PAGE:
Why are people with diabetes more likely to develop oral health problems?
The link between diabetes and oral health problems is high blood sugar. If blood sugar is poorly controlled, oral health problems are more likely to develop. This is because uncontrolled diabetes weakens white blood cells, which are the body’s main defense against bacterial infections that can occur in the mouth.
Just as studies have shown that controlling blood sugar levels lowers the risk of major organ complications of diabetes — such as eye, heart, and nerve damage — so to can diabetes protect against the development of oral health problems.
What oral health problems are associated with diabetes?
People with diabetes face a higher risk of:
- Dry mouth: Uncontrolled diabetes can decrease saliva (spit) flow, resulting in dry mouth. Dry mouth can further lead to soreness, ulcers, infections and tooth decay.
- Gum inflammation (gingivitis) and periodontitis: Besides weakening white blood cells, another complication of diabetes is that it causes blood vessels to thicken. This slows the flow of nutrients to and waste products from body tissues, including the mouth. When this combination of events, the body loses its ability to fight infections. Since periodontal disease is a bacterial infection, people with uncontrolled diabetes might experience more frequent and more severe gum disease.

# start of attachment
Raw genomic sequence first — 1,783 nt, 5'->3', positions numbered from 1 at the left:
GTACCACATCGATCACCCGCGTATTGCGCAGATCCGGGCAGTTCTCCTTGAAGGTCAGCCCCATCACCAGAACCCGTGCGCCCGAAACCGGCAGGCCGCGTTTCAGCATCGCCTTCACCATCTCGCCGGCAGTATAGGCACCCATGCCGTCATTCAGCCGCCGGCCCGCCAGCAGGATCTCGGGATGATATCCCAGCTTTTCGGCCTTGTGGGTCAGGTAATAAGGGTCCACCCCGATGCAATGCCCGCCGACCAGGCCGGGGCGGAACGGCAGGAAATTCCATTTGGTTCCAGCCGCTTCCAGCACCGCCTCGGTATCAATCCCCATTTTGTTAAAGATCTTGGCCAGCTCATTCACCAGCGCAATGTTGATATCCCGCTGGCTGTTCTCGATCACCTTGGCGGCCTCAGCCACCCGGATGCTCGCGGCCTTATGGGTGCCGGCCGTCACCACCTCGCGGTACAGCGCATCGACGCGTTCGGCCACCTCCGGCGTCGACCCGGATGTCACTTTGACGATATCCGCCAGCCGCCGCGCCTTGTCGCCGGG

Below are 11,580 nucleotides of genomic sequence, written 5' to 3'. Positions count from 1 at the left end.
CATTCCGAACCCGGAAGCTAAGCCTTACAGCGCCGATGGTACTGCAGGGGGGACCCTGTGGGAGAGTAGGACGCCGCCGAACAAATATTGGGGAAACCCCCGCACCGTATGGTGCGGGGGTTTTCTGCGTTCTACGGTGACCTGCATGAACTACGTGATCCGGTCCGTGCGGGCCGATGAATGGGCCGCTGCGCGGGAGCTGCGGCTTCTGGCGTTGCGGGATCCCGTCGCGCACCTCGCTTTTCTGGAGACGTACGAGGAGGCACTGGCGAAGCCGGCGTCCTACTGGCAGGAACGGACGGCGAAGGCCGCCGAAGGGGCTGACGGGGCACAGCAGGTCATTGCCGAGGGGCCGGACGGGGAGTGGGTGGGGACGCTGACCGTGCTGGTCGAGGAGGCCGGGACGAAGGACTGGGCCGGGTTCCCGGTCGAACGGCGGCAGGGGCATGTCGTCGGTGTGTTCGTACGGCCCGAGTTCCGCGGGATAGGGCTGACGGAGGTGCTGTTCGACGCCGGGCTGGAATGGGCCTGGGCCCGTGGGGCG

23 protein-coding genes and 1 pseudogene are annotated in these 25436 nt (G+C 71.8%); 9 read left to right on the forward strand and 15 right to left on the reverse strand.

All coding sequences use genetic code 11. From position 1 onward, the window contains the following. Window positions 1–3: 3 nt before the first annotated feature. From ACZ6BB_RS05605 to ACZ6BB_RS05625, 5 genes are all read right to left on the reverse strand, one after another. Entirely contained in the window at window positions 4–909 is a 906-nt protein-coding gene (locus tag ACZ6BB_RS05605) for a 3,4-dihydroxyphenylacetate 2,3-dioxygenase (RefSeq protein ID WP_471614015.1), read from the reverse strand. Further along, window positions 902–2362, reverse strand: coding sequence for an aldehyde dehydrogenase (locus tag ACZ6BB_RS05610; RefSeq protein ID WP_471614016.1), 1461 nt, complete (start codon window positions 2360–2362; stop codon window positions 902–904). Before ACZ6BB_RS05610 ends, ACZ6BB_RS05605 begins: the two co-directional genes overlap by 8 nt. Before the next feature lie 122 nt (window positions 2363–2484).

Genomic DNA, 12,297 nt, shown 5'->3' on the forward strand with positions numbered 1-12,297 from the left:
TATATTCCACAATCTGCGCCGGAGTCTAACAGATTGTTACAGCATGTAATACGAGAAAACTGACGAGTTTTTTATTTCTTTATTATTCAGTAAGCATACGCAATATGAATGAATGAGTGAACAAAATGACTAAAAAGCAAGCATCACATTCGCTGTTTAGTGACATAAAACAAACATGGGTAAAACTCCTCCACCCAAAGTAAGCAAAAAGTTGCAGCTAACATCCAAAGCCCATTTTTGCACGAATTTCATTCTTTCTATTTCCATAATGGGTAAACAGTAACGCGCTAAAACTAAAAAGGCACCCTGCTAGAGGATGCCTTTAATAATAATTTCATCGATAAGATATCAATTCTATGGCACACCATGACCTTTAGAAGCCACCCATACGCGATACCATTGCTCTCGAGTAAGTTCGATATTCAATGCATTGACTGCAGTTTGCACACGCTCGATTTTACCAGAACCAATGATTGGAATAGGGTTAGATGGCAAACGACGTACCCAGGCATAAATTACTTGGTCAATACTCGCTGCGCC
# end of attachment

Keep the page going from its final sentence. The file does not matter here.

- Poor healing of oral tissues: People with uncontrolled diabetes do not heal quickly after oral surgery or other dental procedures because blood flow to the treatment site can be damaged.
- Thrush: People with diabetes who frequently take antibiotics to fight various infections are especially prone to developing a fungal infection of the mouth and tongue. The fungus thrives on the high glucose levels in the saliva of people with uncontrolled diabetes. Wearing dentures (especially when they are worn constantly) can also lead to fungal infections.
- Burning mouth and/or tongue: This condition is caused by the presence of thrush.
People with diabetes who smoke are at an even higher risk — up to 20 times more likely than non-smokers to develop thrush and periodontal disease. Smoking also seems to impair blood flow to the gums, which might affect wound healing in this tissue area.